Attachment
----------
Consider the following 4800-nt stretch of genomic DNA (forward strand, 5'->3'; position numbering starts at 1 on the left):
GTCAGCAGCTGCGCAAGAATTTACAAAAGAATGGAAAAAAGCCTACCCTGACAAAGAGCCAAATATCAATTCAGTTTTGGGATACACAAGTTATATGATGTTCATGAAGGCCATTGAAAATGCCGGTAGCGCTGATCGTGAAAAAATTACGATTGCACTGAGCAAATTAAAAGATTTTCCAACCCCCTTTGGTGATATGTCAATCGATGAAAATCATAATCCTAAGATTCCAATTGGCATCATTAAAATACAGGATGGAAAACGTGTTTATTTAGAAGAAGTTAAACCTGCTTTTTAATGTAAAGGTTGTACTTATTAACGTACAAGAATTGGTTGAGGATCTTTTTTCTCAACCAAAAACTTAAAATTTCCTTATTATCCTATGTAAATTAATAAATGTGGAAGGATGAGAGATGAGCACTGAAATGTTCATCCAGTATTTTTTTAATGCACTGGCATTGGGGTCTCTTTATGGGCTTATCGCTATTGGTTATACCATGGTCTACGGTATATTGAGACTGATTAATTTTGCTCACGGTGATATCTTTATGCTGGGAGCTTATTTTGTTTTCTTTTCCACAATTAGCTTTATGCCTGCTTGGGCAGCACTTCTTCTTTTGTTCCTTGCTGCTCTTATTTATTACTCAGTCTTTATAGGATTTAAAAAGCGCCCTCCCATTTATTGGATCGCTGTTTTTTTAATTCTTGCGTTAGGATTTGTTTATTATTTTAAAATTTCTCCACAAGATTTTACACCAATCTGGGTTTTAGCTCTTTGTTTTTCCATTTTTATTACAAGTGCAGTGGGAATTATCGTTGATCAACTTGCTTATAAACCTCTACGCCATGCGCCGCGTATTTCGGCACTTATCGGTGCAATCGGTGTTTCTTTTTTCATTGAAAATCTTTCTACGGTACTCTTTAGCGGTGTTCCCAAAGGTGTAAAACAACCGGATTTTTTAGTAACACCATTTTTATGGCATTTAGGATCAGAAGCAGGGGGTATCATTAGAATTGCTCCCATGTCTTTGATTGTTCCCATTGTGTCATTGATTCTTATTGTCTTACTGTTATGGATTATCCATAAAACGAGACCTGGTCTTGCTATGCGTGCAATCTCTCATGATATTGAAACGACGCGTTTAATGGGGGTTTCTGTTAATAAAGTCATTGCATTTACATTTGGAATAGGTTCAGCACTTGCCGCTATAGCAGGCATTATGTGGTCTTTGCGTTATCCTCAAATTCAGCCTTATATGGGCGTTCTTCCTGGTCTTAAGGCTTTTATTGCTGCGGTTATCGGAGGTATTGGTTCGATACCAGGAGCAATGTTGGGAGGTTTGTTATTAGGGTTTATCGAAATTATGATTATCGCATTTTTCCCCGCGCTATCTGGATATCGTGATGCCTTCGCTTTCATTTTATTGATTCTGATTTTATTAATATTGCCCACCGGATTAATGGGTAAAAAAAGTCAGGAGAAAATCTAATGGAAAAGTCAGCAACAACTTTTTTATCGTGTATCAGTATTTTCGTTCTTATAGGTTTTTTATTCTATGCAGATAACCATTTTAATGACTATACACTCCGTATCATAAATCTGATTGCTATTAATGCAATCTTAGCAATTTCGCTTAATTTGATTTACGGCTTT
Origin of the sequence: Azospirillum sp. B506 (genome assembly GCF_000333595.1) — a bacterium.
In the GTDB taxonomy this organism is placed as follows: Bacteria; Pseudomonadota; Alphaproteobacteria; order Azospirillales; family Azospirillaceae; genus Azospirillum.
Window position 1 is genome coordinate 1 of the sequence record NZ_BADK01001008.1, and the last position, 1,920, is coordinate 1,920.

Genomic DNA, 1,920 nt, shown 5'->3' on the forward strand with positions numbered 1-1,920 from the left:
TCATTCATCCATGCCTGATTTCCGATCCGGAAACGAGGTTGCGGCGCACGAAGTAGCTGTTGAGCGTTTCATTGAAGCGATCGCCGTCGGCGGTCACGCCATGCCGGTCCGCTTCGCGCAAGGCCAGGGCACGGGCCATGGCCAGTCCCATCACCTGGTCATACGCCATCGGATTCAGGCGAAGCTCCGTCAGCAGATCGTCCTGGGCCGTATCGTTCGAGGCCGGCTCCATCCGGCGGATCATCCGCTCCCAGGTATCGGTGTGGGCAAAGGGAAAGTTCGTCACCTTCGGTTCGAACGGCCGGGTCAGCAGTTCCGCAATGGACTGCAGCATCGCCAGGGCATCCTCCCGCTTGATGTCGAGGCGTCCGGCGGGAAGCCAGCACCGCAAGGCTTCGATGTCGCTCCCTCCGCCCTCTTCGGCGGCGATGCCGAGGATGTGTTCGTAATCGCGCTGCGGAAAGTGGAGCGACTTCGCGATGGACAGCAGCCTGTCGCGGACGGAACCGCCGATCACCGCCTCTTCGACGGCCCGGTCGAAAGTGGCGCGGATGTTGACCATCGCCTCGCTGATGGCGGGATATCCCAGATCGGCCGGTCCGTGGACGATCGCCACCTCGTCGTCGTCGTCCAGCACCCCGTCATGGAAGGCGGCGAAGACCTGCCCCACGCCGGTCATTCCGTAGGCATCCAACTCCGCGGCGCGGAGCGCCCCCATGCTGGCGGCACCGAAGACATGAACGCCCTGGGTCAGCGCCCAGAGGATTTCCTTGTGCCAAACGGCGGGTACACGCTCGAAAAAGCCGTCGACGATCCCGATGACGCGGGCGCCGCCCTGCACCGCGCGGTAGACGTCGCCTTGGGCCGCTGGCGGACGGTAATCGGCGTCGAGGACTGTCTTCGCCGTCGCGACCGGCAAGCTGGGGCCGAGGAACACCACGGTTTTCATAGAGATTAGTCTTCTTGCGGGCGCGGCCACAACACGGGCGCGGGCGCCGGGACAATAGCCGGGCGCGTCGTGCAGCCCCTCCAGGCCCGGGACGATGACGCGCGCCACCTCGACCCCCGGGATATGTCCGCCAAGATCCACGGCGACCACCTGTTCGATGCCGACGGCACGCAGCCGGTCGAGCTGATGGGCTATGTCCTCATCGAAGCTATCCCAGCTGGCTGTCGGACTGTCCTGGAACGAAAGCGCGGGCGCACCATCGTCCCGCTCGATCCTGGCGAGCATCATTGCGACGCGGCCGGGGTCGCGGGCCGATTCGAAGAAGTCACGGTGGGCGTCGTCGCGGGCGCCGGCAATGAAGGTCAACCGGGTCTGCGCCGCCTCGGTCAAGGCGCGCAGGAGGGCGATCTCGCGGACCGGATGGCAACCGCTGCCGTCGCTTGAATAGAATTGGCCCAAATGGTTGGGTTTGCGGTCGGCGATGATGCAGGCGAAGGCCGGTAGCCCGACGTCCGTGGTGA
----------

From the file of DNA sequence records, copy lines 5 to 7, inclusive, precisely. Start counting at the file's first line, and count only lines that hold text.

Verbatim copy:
Window position 1 is genome coordinate 1 of the sequence record NZ_BADK01001008.1, and the last position, 1,920, is coordinate 1,920.

Genomic DNA, 1,920 nt, shown 5'->3' on the forward strand with positions numbered 1-1,920 from the left:
TCATTCATCCATGCCTGATTTCCGATCCGGAAACGAGGTTGCGGCGCACGAAGTAGCTGTTGAGCGTTTCATTGAAGCGATCGCCGTCGGCGGTCACGCCATGCCGGTCCGCTTCGCGCAAGGCCAGGGCACGGGCCATGGCCAGTCCCATCACCTGGTCATACGCCATCGGATTCAGGCGAAGCTCCGTCAGCAGATCGTCCTGGGCCGTATCGTTCGAGGCCGGCTCCATCCGGCGGATCATCCGCTCCCAGGTATCGGTGTGGGCAAAGGGAAAGTTCGTCACCTTCGGTTCGAACGGCCGGGTCAGCAGTTCCGCAATGGACTGCAGCATCGCCAGGGCATCCTCCCGCTTGATGTCGAGGCGTCCGGCGGGAAGCCAGCACCGCAAGGCTTCGATGTCGCTCCCTCCGCCCTCTTCGGCGGCGATGCCGAGGATGTGTTCGTAATCGCGCTGCGGAAAGTGGAGCGACTTCGCGATGGACAGCAGCCTGTCGCGGACGGAACCGCCGATCACCGCCTCTTCGACGGCCCGGTCGAAAGTGGCGCGGATGTTGACCATCGCCTCGCTGATGGCGGGATATCCCAGATCGGCCGGTCCGTGGACGATCGCCACCTCGTCGTCGTCGTCCAGCACCCCGTCATGGAAGGCGGCGAAGACCTGCCCCACGCCGGTCATTCCGTAGGCATCCAACTCCGCGGCGCGGAGCGCCCCCATGCTGGCGGCACCGAAGACATGAACGCCCTGGGTCAGCGCCCAGAGGATTTCCTTGTGCCAAACGGCGGGTACACGCTCGAAAAAGCCGTCGACGATCCCGATGACGCGGGCGCCGCCCTGCACCGCGCGGTAGACGTCGCCTTGGGCCGCTGGCGGACGGTAATCGGCGTCGAGGACTGTCTTCGCCGTCGCGACCGGCAAGCTGGGGCCGAGGAACACCACGGTTTTCATAGAGATTAGTCTTCTTGCGGGCGCGGCCACAACACGGGCGCGGGCGCCGGGACAATAGCCGGGCGCGTCGTGCAGCCCCTCCAGGCCCGGGACGATGACGCGCGCCACCTCGACCCCCGGGATATGTCCGCCAAGATCCACGGCGACCACCTGTTCGATGCCGACGGCACGCAGCCGGTCGAGCTGATGGGCTATGTCCTCATCGAAGCTATCCCAGCTGGCTGTCGGACTGTCCTGGAACGAAAGCGCGGGCGCACCATCGTCCCGCTCGATCCTGGCGAGCATCATTGCGACGCGGCCGGGGTCGCGGGCCGATTCGAAGAAGTCACGGTGGGCGTCGTCGCGGGCGCCGGCAATGAAGGTCAACCGGGTCTGCGCCGCCTCGGTCAAGGCGCGCAGGAGGGCGATCTCGCGGACCGGATGGCAACCGCTGCCGTCGCTTGAATAGAATTGGCCCAAATGGTTGGGTTTGCGGTCGGCGATGATGCAGGCGAAGGCCGGTAGCCCGACGTCCGTGGTGA